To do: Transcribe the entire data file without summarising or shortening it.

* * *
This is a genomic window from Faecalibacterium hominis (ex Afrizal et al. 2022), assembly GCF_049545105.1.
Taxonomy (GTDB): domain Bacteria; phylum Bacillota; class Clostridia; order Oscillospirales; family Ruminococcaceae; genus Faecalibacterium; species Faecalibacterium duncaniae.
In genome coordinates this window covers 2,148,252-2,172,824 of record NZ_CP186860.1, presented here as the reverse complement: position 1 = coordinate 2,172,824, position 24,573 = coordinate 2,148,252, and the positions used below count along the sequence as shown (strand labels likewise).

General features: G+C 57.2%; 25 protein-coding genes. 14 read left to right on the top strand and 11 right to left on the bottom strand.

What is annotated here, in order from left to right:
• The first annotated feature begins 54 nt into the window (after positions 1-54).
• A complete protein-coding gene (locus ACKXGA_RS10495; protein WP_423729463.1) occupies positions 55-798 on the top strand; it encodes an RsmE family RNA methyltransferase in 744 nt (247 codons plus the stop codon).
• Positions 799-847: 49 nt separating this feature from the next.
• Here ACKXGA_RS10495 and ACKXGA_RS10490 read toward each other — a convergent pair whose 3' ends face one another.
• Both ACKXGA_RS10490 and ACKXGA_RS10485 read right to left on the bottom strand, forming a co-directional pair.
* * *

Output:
This is a genomic window from Faecalibacterium hominis (ex Afrizal et al. 2022), assembly GCF_049545105.1.
Taxonomy (GTDB): domain Bacteria; phylum Bacillota; class Clostridia; order Oscillospirales; family Ruminococcaceae; genus Faecalibacterium; species Faecalibacterium duncaniae.
In genome coordinates this window covers 2,148,252-2,172,824 of record NZ_CP186860.1, presented here as the reverse complement: position 1 = coordinate 2,172,824, position 24,573 = coordinate 2,148,252, and the positions used below count along the sequence as shown (strand labels likewise).

General features: G+C 57.2%; 25 protein-coding genes. 14 read left to right on the top strand and 11 right to left on the bottom strand.

What is annotated here, in order from left to right:
• The first annotated feature begins 54 nt into the window (after positions 1-54).
• A complete protein-coding gene (locus ACKXGA_RS10495; protein WP_423729463.1) occupies positions 55-798 on the top strand; it encodes an RsmE family RNA methyltransferase in 744 nt (247 codons plus the stop codon).
• Positions 799-847: 49 nt separating this feature from the next.
• Here ACKXGA_RS10495 and ACKXGA_RS10490 read toward each other — a convergent pair whose 3' ends face one another.
• Both ACKXGA_RS10490 and ACKXGA_RS10485 read right to left on the bottom strand, forming a co-directional pair.